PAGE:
Take aspirin. Low-dose aspirin lowers the risk of heart attacks in healthy men; but in healthy women, turns out it doesn’t though it does protect women against stroke.



And drugs are just the beginning.  Sex differences have been found in pain receptors, liver enzymes, even the wiring of the brain."



Read full article: click here
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Sunday, February 9, 2014

Could Electronically Controlled Drugs Reduce Adverse Effects? (CNET)

Could electronically controlled drugs reduce side effects? | Cutting Edge - CNET News:



In the realm of oncology this could have especially dramatic ramifications.



Excerpt:


"Reporting in the journal ACS Nano, researchers led by Dr. Xinyan Tracy Cui at the University of Pittsburgh say their new approach allows them to electronically control the release of very specific amounts of drugs to certain parts of the body. To do this, they incorporated extremely thin nanosheets of graphene oxide that were loaded with the anti-inflammatory drug dexamethasone into a polymer scaffold that conducts electricity. By zapping the nanosheets with an electric current, they were able to release the drug -- using the thickness of the sheets to control how much drug was being carried, and the number and magnitude of zaps to control how much of the drug was released."



Full article: click here

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About Onco-PRN

Welcome and thanks for visiting Onco-P.R.N. - The oncology website with a focus on all things oncology pharmacy/pain/palliative care-related. It is intended to be an information resource for those pharmacist and relevant health care professionals involved in whatever fashion with cancer and palliative care. Stay tuned for the latest and greatest links and information with respect to: oncology medications, continuing education, pharmaceutical care initiatives, pain and symptom control, supportive care topics, and whatever else that might fit into the theme.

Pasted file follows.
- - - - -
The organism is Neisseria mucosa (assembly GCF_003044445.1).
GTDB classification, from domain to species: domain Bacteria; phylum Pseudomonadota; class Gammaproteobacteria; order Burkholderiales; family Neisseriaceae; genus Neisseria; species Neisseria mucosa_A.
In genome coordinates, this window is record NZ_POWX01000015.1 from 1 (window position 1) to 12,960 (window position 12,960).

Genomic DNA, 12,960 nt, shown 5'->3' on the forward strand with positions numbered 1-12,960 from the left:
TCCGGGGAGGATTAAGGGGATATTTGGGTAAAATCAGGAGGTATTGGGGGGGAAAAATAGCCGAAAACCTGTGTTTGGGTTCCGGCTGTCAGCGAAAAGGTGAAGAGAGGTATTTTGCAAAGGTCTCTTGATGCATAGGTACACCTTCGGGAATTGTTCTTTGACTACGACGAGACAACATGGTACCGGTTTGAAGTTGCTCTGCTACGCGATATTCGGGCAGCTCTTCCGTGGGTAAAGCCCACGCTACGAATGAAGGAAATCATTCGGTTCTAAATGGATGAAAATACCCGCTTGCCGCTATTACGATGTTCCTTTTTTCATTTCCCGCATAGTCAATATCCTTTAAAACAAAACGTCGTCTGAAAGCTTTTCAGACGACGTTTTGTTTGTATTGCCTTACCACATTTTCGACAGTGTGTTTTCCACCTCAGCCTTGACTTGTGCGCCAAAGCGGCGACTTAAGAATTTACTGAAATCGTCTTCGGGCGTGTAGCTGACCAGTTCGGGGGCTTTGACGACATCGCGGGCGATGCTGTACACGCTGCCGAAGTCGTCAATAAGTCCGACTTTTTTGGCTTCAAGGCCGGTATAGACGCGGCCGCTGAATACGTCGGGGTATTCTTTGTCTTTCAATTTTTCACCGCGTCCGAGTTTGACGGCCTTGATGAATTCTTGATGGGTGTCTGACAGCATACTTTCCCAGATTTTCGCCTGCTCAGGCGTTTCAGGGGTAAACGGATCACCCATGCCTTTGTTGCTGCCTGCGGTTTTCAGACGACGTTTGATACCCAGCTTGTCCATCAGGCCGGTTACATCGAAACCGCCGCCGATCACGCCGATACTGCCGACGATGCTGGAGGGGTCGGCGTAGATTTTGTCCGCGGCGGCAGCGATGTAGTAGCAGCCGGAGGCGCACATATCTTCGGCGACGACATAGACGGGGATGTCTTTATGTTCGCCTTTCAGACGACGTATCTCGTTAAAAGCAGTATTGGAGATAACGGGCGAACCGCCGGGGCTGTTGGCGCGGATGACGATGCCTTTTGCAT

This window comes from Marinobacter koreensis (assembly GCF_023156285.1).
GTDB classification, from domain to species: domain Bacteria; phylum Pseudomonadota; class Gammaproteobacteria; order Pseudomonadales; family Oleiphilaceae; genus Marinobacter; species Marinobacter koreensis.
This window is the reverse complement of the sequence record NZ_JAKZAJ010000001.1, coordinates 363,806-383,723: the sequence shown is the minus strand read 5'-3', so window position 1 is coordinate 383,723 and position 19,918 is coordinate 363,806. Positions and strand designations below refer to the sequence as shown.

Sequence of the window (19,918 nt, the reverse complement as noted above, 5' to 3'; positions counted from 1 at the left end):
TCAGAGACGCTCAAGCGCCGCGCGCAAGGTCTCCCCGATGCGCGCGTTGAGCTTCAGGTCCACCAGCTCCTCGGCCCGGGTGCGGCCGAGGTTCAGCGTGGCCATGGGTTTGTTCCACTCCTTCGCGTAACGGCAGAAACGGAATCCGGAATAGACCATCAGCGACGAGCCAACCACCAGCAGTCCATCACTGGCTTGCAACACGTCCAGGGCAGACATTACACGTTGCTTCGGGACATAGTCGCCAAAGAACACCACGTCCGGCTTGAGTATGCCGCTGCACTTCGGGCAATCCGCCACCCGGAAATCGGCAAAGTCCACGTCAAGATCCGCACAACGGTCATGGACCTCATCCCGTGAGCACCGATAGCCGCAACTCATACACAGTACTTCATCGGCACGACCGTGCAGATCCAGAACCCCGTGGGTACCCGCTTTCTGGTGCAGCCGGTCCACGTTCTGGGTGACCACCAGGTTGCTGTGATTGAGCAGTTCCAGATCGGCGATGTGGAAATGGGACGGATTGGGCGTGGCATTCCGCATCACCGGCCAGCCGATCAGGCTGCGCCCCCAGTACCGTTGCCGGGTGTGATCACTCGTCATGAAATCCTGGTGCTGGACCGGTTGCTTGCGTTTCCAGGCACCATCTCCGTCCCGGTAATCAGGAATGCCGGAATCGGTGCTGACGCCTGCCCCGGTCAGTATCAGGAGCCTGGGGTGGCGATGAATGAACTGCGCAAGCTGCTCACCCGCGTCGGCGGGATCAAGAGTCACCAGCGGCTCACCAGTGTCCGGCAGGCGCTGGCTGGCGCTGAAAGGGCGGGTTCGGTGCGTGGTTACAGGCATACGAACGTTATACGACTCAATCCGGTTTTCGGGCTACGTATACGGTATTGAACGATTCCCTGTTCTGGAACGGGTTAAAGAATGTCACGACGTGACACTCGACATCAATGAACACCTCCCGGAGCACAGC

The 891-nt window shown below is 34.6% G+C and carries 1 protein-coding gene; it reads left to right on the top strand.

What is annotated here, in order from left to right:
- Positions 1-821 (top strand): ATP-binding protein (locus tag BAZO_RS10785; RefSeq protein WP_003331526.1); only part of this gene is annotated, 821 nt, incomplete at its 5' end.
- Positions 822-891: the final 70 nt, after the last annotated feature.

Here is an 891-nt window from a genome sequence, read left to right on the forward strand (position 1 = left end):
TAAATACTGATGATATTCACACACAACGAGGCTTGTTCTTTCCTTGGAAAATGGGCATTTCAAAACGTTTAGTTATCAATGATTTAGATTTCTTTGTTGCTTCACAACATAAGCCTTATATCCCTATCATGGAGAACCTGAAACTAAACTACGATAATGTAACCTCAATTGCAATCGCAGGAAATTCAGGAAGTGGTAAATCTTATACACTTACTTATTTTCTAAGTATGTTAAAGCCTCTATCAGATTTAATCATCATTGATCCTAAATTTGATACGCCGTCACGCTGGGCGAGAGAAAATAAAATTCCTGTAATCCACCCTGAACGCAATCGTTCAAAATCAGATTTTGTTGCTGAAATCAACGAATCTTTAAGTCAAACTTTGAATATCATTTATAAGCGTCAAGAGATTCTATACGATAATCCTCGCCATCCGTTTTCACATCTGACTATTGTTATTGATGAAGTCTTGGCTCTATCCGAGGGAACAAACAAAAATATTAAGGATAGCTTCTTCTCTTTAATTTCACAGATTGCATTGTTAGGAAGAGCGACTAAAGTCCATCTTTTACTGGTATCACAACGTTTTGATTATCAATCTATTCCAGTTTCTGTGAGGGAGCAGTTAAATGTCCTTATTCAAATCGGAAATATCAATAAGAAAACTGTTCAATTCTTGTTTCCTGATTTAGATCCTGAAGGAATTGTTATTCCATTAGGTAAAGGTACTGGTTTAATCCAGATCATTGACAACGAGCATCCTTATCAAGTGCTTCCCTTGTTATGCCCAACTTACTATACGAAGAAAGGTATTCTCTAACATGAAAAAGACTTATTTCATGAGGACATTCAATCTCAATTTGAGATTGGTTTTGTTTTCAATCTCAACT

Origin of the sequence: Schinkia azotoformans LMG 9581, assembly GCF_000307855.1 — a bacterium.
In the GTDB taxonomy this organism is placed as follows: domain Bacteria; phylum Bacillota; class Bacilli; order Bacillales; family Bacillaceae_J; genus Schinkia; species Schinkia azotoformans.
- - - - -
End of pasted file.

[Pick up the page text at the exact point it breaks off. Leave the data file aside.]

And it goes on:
*Note: This website is not affiliated with Alberta Health Services (AHS) or CAPhO and the opinions expressed herewithin are that of the author(s).

Pharmacy History

"The earliest known compilation of medicinal substances was ARIANA the Sushruta Samhita, an Indian Ayurvedic treatise attributed to Sushruta in the 6th century BC. However, the earliest text as preserved dates to the 3rd or 4th century AD.
Many Sumerian (late 6th millennium BC - early 2nd millennium BC) cuneiform clay tablets record prescriptions for medicine.[3]

Ancient Egyptian pharmacological knowledge was recorded in various papyri such as the Ebers Papyrus of 1550 BC, and the Edwin Smith Papyrus of the 16th century BC.

The earliest known Chinese manual on materia medica is the Shennong Bencao Jing (The Divine Farmer's Herb-Root Classic), dating back to the 1st century AD. It was compiled during the Han dynasty and was attributed to the mythical Shennong. Earlier literature included lists of prescriptions for specific ailments, exemplified by a manuscript "Recipes for 52 Ailments", found in the Mawangdui tomb, sealed in 168 BC. Further details on Chinese pharmacy can be found in the Pharmacy in China article."

From Wikipedia: http://en.wikipedia.org/wiki/Pharmacy#History_of_pharmacy

Journal of Palliative Medicine - Table of Contents